La La Land, Moonlight, Manchester by the Sea, and other films will contend for American cinema’s biggest prize at this Sunday’s Academy Awards. But as a new Google ranking makes clear, even winning that top honor doesn’t guarantee that a film will remain in the public consciousness. (Go here to see the complete Google Trends breakdown of the Oscars.)
As the ranking — which charts search interest from 2004 to January 2017 — bears out, the most frequently Googled Best Picture winner (between 2004 and 2017) is the most profitable one as well: James Cameron’s 1997 disaster romance Titanic. That it’s joined by The Godfather and Forrest Gump in the top three is of little surprise. However, after that, Google’s findings become more intriguing, if only because the ranking of Argo (No. 4), Birdman (No. 5), and Slumdog Millionaire (No. 6) suggest that more recent Best Picture winners have a decisive leg up on their older — and better — compatriots.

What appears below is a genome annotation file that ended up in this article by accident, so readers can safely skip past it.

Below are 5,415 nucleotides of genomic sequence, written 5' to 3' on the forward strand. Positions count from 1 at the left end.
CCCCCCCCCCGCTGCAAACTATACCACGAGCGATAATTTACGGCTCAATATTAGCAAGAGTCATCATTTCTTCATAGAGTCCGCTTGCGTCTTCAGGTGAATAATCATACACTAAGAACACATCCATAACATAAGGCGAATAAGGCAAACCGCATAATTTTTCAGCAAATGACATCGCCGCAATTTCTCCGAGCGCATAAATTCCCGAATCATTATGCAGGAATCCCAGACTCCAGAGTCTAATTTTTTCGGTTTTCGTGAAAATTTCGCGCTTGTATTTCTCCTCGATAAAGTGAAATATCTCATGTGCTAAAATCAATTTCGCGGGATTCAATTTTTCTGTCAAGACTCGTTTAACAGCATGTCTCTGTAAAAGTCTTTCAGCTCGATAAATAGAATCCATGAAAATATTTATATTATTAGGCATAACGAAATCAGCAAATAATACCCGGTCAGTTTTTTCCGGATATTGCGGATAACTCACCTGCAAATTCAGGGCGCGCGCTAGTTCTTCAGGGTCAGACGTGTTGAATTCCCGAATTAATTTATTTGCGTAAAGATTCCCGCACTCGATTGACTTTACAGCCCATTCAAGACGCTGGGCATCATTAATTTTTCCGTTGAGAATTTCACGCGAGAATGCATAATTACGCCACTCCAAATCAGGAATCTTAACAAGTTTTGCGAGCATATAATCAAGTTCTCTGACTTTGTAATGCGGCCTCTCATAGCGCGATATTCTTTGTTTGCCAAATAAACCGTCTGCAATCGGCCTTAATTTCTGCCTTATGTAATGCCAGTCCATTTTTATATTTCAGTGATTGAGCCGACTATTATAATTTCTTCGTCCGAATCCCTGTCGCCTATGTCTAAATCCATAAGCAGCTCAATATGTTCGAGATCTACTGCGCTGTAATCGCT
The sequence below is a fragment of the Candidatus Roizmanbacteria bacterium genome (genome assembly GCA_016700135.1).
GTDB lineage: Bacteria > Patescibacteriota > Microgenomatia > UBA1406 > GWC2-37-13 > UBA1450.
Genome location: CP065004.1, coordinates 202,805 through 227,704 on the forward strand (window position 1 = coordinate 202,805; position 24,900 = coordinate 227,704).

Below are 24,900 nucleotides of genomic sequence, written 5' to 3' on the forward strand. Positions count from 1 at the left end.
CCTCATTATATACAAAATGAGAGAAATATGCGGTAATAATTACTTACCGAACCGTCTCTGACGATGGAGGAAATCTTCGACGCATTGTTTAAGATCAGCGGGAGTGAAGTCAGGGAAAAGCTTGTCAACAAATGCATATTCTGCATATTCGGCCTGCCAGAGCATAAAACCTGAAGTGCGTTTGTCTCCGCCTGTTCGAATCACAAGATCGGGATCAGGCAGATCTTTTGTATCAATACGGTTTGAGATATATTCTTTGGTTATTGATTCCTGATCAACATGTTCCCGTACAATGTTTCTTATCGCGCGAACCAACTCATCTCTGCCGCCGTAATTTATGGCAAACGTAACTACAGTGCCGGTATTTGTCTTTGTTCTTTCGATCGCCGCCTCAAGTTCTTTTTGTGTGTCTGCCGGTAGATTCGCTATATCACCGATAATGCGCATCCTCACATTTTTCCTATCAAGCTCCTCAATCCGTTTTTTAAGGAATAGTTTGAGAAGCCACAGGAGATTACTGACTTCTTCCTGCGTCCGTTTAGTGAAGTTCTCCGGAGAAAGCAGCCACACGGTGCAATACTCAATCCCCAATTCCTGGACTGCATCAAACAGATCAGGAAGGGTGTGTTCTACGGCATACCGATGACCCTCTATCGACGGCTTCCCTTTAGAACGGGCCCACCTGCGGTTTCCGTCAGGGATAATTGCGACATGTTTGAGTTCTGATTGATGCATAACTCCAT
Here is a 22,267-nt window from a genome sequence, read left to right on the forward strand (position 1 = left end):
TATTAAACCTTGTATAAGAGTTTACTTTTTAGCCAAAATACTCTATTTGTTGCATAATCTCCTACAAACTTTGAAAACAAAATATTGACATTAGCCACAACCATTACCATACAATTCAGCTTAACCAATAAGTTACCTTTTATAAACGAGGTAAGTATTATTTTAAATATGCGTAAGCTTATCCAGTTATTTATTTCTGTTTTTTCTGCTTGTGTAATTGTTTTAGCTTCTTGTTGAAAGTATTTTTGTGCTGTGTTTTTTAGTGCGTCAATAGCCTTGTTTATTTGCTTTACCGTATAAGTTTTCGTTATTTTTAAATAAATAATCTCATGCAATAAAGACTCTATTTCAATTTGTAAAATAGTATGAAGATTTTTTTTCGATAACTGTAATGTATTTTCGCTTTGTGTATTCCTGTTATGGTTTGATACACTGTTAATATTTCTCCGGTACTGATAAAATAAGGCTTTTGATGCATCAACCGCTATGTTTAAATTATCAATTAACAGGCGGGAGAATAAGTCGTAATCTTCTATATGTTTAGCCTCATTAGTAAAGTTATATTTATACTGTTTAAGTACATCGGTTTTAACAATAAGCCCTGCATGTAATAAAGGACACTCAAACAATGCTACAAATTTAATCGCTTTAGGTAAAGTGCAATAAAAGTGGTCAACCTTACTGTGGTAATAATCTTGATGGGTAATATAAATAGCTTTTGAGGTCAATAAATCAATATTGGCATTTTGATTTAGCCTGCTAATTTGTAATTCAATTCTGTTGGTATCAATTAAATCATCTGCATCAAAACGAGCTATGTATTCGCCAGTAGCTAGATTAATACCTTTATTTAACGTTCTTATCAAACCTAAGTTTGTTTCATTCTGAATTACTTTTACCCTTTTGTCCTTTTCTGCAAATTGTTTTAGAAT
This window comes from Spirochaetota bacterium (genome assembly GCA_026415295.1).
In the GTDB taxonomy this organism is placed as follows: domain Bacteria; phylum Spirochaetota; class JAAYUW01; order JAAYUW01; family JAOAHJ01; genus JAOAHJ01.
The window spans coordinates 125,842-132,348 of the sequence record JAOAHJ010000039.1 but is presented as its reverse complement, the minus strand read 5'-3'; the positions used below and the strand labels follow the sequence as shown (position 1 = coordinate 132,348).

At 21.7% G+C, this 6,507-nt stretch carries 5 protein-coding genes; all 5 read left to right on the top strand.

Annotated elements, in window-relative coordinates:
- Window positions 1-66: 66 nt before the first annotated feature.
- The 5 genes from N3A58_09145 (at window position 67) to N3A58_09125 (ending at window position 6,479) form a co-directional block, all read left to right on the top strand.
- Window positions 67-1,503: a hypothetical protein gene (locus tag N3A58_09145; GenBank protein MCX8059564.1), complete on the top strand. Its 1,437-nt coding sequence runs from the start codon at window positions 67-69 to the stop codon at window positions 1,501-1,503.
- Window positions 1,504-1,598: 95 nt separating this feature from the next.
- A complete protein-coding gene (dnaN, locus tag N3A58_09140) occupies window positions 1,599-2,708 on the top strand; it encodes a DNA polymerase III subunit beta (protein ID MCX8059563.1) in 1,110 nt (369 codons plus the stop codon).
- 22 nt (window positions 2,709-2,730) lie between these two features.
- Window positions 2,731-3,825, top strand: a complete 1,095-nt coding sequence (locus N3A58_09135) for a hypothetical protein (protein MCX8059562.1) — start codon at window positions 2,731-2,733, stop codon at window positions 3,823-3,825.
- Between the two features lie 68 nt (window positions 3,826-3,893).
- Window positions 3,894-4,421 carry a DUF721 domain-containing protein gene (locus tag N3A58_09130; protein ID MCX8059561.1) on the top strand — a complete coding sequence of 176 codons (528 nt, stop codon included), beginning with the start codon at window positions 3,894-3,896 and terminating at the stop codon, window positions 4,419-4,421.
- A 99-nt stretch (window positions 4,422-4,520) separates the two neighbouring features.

Nonetheless, the fact that people are that much more fascinated by Ben Affleck’s based-on-real-events film than, say, Schindler’s List (No. 18) or The Lord of the Rings: The Return of the King (No. 19) remains puzzling. Perhaps Argo’s search popularity has something to do with Affleck’s more recent performance as Batman — although we can’t imagine why Peter Jackson’s J.R.R. Tolkien trilogy capper would be less appealing, search-wise, than A Beautiful Mind (No. 11) or Crash (No. 15), either.
Regardless of why some of these feted titles fared better than others, Google’s analysis does shine an illuminating light on the most enduring Best Picture winners in movie history. And it goes to show that, in a few years, La La Land or Moonlight might well be among the more attention-grabbing Best Picture winners.
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